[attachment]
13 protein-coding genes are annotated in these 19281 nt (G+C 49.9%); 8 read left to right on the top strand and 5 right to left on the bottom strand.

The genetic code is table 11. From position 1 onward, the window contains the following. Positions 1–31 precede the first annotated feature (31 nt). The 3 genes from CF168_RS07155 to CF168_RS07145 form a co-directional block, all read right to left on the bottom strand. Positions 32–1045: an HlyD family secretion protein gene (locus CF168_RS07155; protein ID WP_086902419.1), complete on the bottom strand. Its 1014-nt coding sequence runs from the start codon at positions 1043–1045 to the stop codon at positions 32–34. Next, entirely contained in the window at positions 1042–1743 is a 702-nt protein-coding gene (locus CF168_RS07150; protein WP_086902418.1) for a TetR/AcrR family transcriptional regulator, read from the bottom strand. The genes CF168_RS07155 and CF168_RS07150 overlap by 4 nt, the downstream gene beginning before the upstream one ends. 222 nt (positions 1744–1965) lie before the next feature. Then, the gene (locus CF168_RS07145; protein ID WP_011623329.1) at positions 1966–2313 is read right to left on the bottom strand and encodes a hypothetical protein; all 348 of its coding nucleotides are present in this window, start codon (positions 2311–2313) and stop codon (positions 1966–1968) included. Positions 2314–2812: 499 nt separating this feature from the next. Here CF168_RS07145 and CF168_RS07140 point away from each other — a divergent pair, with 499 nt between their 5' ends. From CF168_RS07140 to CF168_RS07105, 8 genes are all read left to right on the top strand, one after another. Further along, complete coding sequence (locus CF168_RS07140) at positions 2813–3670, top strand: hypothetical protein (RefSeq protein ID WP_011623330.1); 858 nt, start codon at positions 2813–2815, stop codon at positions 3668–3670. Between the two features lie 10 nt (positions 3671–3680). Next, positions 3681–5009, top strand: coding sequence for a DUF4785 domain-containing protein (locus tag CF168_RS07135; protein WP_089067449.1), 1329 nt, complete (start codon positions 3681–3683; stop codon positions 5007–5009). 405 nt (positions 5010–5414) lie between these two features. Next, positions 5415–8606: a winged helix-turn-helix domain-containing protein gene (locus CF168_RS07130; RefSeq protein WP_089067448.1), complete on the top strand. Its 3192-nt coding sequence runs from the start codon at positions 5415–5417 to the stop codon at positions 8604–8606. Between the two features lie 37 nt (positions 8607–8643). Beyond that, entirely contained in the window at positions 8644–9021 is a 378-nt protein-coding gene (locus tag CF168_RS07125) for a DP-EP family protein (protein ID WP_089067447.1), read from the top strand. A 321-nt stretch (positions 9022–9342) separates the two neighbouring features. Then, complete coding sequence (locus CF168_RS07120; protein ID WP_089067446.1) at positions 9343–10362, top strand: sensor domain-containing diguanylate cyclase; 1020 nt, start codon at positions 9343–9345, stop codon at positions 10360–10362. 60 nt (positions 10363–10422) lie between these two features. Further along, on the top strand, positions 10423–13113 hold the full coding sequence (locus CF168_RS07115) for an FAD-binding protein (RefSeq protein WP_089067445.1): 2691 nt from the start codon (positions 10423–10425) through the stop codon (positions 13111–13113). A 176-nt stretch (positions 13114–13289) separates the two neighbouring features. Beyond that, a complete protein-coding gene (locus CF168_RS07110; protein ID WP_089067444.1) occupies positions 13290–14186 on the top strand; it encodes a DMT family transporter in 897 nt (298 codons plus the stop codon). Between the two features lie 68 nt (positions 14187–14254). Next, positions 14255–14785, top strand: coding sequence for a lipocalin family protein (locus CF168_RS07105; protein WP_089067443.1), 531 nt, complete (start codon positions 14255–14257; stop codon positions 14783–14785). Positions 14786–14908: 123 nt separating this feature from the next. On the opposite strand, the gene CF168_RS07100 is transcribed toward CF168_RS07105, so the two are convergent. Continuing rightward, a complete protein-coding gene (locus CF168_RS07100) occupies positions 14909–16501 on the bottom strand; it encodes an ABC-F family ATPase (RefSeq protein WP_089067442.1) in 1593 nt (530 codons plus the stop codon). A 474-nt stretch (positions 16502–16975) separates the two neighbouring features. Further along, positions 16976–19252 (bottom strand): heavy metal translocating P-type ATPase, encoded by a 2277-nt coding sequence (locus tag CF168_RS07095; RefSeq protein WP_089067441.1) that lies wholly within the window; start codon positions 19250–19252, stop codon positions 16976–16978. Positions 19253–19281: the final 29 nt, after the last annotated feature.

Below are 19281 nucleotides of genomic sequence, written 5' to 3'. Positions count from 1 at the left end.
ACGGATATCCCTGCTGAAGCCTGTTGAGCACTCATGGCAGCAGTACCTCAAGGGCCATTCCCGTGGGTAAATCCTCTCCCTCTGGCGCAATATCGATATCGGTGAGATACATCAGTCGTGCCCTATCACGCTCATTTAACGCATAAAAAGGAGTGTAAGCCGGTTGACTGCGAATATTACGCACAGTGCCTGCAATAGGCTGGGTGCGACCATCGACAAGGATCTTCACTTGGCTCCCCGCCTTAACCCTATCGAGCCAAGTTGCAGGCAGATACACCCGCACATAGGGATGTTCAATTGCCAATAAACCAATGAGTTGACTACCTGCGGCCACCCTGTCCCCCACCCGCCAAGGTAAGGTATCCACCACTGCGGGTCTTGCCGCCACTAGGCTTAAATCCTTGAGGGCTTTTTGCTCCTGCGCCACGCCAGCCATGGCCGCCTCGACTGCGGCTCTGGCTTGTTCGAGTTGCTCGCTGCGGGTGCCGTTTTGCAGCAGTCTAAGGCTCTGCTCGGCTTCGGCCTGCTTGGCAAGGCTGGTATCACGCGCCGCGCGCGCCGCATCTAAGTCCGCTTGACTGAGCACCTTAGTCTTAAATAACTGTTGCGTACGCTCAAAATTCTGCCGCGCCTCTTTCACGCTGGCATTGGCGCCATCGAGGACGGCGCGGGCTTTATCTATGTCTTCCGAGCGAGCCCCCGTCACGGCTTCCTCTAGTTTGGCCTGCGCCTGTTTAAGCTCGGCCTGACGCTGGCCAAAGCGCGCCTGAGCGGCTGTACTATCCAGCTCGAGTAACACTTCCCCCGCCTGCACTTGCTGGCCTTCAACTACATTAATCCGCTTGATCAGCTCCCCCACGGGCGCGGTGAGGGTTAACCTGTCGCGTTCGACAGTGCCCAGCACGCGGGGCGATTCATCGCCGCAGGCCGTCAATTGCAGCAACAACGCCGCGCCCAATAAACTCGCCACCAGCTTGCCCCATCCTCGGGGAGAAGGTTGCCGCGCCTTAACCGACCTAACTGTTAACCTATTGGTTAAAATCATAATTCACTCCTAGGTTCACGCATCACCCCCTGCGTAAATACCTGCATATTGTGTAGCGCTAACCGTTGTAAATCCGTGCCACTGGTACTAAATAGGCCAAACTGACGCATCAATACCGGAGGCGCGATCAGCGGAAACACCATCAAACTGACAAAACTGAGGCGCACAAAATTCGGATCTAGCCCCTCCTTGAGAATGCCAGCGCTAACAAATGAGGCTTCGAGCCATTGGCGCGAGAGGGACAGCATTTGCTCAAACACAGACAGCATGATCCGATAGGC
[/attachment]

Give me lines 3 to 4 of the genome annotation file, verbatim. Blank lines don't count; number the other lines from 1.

Below are 19281 nucleotides of genomic sequence, written 5' to 3'. Positions count from 1 at the left end.
ACGGATATCCCTGCTGAAGCCTGTTGAGCACTCATGGCAGCAGTACCTCAAGGGCCATTCCCGTGGGTAAATCCTCTCCCTCTGGCGCAATATCGATATCGGTGAGATACATCAGTCGTGCCCTATCACGCTCATTTAACGCATAAAAAGGAGTGTAAGCCGGTTGACTGCGAATATTACGCACAGTGCCTGCAATAGGCTGGGTGCGACCATCGACAAGGATCTTCACTTGGCTCCCCGCCTTAACCCTATCGAGCCAAGTTGCAGGCAGATACACCCGCACATAGGGATGTTCAATTGCCAATAAACCAATGAGTTGACTACCTGCGGCCACCCTGTCCCCCACCCGCCAAGGTAAGGTATCCACCACTGCGGGTCTTGCCGCCACTAGGCTTAAATCCTTGAGGGCTTTTTGCTCCTGCGCCACGCCAGCCATGGCCGCCTCGACTGCGGCTCTGGCTTGTTCGAGTTGCTCGCTGCGGGTGCCGTTTTGCAGCAGTCTAAGGCTCTGCTCGGCTTCGGCCTGCTTGGCAAGGCTGGTATCACGCGCCGCGCGCGCCGCATCTAAGTCCGCTTGACTGAGCACCTTAGTCTTAAATAACTGTTGCGTACGCTCAAAATTCTGCCGCGCCTCTTTCACGCTGGCATTGGCGCCATCGAGGACGGCGCGGGCTTTATCTATGTCTTCCGAGCGAGCCCCCGTCACGGCTTCCTCTAGTTTGGCCTGCGCCTGTTTAAGCTCGGCCTGACGCTGGCCAAAGCGCGCCTGAGCGGCTGTACTATCCAGCTCGAGTAACACTTCCCCCGCCTGCACTTGCTGGCCTTCAACTACATTAATCCGCTTGATCAGCTCCCCCACGGGCGCGGTGAGGGTTAACCTGTCGCGTTCGACAGTGCCCAGCACGCGGGGCGATTCATCGCCGCAGGCCGTCAATTGCAGCAACAACGCCGCGCCCAATAAACTCGCCACCAGCTTGCCCCATCCTCGGGGAGAAGGTTGCCGCGCCTTAACCGACCTAACTGTTAACCTATTGGTTAAAATCATAATTCACTCCTAGGTTCACGCATCACCCCCTGCGTAAATACCTGCATATTGTGTAGCGCTAACCGTTGTAAATCCGTGCCACTGGTACTAAATAGGCCAAACTGACGCATCAATACCGGAGGCGCGATCAGCGGAAACACCATCAAACTGACAAAACTGAGGCGCACAAAATTCGGATCTAGCCCCTCCTTGAGAATGCCAGCGCTAACAAATGAGGCTTCGAGCCATTGGCGCGAGAGGGACAGCATTTGCTCAAACACAGACAGCATGATCCGATAGGC